Big data applications

Richard J Self, Research Fellow – Big Data Lab, University of Derby, examines the role of software testing in the achievement of effective information and corporate governance.

As a reminder, software testing is about both verifying that software meets the specification and also validating that the software system meets the business requirements. Most of the activity of the software testing teams attempts to verify that the code meets the specification. A small amount of validation occurs during user acceptance testing, at which point it is normal to discover many issues where the system does not do what the user needs or wants.

It is only too clear that current approaches to software testing do not, so far, guarantee successful systems development and implementation.

IT project success

The Standish Group have been reporting annually on the success and failure of IT related projects since the original CHAOS report of 1994, using major surveys of projects of all sizes. They use three simple definitions of project successful, failed and challenged projects, as follows:

Project successful:

The project is completed on time and on budget, with all features and functions as initially specified.

Project challenged:

The project is completed and operational but over‑budget, over the time estimate, and offers fewer features and functions than originally specified.

Project failed:

The project is cancelled at some point during the development cycle.

Due to significant disquiet amongst CIOs about the definition of success requiring meeting the contracted functionality in a globalised and rapidly changing world, Standish Group changed the definition in 2013 to:

Project successful:

The project is completed on time and on budget, with a satisfactory result; which is, in some ways, a lower bar.

As the graph in Figure 1 shows, the levels of project success, challenge and failure have remained remarkably stable over time.

Figure 1. Standish Group IT project success and failure rates.

It is clear that, as an industry, IT is remarkably unsuccessful in delivering satisfactory products. There is a range of estimates of the resultant costs of challenged and failed projects which range from approximately US$500 billion to US$6 trillion, which compares to the annual ICT spend of US$3 trillion in a world GDP of approximately US$65 trillion.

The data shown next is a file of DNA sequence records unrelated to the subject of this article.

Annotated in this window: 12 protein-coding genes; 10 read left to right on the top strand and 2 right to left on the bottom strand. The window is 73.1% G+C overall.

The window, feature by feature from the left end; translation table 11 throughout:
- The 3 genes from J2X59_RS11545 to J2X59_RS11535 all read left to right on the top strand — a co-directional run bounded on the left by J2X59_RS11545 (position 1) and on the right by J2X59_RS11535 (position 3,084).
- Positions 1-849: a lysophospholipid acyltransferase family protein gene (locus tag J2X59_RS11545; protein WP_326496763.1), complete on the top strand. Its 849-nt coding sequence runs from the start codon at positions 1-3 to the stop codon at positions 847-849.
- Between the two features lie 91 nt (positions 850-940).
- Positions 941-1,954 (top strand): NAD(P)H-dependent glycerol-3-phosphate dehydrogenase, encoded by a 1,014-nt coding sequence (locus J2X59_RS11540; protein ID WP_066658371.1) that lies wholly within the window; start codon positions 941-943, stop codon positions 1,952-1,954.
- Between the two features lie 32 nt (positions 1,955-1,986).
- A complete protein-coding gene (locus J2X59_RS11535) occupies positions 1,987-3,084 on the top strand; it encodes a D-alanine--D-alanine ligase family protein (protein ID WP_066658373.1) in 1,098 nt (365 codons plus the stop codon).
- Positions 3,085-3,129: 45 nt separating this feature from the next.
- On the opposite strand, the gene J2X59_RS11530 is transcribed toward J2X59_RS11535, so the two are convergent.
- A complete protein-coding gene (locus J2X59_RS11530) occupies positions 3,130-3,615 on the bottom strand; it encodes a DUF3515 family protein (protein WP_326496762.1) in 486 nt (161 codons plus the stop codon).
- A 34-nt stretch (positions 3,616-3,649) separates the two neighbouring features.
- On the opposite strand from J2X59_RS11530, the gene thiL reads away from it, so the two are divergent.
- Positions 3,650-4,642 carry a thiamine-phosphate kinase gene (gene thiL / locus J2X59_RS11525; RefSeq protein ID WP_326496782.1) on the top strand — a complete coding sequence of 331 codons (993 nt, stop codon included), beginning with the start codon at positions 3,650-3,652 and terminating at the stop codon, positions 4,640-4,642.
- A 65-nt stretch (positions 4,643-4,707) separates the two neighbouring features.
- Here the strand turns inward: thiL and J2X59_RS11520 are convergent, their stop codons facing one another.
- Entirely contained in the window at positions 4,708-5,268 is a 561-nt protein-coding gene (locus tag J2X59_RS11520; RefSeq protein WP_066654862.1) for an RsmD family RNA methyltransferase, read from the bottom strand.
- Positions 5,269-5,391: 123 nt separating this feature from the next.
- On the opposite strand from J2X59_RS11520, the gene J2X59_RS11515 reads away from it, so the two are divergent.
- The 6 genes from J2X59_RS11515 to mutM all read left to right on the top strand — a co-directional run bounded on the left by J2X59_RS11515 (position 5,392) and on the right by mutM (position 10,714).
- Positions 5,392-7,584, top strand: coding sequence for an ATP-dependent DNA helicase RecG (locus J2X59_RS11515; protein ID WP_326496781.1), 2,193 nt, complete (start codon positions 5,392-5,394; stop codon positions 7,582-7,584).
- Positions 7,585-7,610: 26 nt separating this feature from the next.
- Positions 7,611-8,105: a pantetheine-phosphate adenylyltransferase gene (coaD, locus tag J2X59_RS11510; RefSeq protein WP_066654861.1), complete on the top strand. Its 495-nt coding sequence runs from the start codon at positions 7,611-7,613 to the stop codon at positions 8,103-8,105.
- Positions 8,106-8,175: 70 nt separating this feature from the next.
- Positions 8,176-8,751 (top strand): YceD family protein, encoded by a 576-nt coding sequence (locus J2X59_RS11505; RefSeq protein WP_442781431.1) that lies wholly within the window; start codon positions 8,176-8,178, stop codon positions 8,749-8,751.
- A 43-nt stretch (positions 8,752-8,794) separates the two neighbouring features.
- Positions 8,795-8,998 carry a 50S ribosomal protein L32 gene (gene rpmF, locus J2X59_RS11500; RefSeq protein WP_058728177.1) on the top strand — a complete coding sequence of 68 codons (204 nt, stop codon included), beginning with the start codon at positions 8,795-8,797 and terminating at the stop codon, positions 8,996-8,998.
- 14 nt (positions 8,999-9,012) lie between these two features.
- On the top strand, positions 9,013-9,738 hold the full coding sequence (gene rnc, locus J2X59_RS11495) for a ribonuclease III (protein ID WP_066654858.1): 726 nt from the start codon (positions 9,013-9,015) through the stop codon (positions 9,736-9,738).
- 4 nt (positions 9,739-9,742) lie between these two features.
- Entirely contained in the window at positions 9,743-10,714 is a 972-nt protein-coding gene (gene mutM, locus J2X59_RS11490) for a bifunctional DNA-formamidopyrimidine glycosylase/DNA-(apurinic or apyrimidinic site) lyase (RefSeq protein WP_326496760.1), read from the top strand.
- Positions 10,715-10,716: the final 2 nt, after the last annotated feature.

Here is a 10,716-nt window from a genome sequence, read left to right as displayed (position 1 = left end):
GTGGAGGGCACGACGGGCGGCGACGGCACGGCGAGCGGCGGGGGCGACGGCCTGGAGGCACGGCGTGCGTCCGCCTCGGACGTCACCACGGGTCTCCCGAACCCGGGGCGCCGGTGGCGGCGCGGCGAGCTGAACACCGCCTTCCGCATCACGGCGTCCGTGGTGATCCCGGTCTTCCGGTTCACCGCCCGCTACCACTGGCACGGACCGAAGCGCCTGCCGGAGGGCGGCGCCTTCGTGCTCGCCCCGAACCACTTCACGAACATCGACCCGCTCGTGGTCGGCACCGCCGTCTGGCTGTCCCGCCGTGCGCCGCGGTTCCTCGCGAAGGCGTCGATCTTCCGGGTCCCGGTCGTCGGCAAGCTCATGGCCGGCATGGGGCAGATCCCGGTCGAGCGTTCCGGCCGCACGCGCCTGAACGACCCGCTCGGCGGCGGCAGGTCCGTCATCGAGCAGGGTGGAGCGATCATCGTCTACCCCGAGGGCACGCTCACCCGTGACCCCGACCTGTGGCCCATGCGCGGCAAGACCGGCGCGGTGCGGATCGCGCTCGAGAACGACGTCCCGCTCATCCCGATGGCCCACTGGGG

Clearly something needs to be done.

The list of types of systems and software failures is too long to include here but a few examples include the recent announcements by YAHOO of the loss of between 500 and 700 million sets of personal data in 2012 and 2014, the loss of 75 million sets of personal and financial data by Target in 2012 and regular failures of operating system updates for iOS and Windows etc.

Common themes, verification and validation

Evaluating some of the primary causes of the long list of failures suggests some common themes and causes ranging from incomplete requirements capture, unit testing failures, volume test failures due to using too small an environment and too small sets of data, inappropriate HCI factors and the inability to effectively understand what machine learning is doing.

Using the waterfall process as a way of understanding the fundamentals of what is happening, even in agile and DevOps approaches, we can see that software verification is happening close to the end of the process just before implementation.

As professionals we recognise that there is little effective verification and validation activity happening earlier in the process.

The fundamental question for systems developers is, therefore, whether there is any way that the skills and processes of software testing can be brought forward to earlier stages of the systems development cycle in order to more effectively ensure fully verified and validated requirements specifications, architectures and designs, software, data structures, interfaces, APIs etc.

Impact of big data

As we move into the world of big data and the internet of things, the problems become ever more complex and important. We have the three traditional Vs of big data: velocity, volume and variety which stress the infrastructures, cause problems with ensuring data dictionaries are consistent between the various siloes of databases, the ability to guarantee valid and correct connections between corporate master data and data being found in other databases and social media.

Improved project governance

If the IT industry is to become more successful, stronger information and project governance is required that is based on a holistic approach to the overall project, ensures a more effectively validated requirement specification, far more effectively verified and validated non‑functional requirements, especially in the areas of security by design and the human‑to‑computer interfaces.